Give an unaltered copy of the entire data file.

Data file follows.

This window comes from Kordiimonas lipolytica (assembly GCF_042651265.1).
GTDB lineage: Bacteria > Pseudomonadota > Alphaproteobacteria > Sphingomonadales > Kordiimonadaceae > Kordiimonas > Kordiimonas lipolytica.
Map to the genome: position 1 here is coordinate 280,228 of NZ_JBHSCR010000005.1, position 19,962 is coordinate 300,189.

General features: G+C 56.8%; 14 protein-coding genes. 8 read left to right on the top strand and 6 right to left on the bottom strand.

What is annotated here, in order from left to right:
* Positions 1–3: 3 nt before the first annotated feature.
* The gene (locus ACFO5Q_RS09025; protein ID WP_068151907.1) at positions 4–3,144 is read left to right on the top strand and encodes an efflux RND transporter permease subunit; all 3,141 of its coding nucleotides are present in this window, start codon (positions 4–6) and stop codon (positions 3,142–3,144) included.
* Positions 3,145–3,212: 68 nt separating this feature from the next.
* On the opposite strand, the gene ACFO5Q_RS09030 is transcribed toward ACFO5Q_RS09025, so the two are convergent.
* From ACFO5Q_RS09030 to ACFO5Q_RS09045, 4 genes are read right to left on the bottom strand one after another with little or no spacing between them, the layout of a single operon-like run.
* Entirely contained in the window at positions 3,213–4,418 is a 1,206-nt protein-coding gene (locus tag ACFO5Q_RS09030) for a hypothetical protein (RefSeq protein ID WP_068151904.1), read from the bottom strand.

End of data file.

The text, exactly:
This window comes from Kordiimonas lipolytica (assembly GCF_042651265.1).
GTDB lineage: Bacteria > Pseudomonadota > Alphaproteobacteria > Sphingomonadales > Kordiimonadaceae > Kordiimonas > Kordiimonas lipolytica.
Map to the genome: position 1 here is coordinate 280,228 of NZ_JBHSCR010000005.1, position 19,962 is coordinate 300,189.

General features: G+C 56.8%; 14 protein-coding genes. 8 read left to right on the top strand and 6 right to left on the bottom strand.

What is annotated here, in order from left to right:
* Positions 1–3: 3 nt before the first annotated feature.
* The gene (locus ACFO5Q_RS09025; protein ID WP_068151907.1) at positions 4–3,144 is read left to right on the top strand and encodes an efflux RND transporter permease subunit; all 3,141 of its coding nucleotides are present in this window, start codon (positions 4–6) and stop codon (positions 3,142–3,144) included.
* Positions 3,145–3,212: 68 nt separating this feature from the next.
* On the opposite strand, the gene ACFO5Q_RS09030 is transcribed toward ACFO5Q_RS09025, so the two are convergent.
* From ACFO5Q_RS09030 to ACFO5Q_RS09045, 4 genes are read right to left on the bottom strand one after another with little or no spacing between them, the layout of a single operon-like run.
* Entirely contained in the window at positions 3,213–4,418 is a 1,206-nt protein-coding gene (locus tag ACFO5Q_RS09030) for a hypothetical protein (RefSeq protein ID WP_068151904.1), read from the bottom strand.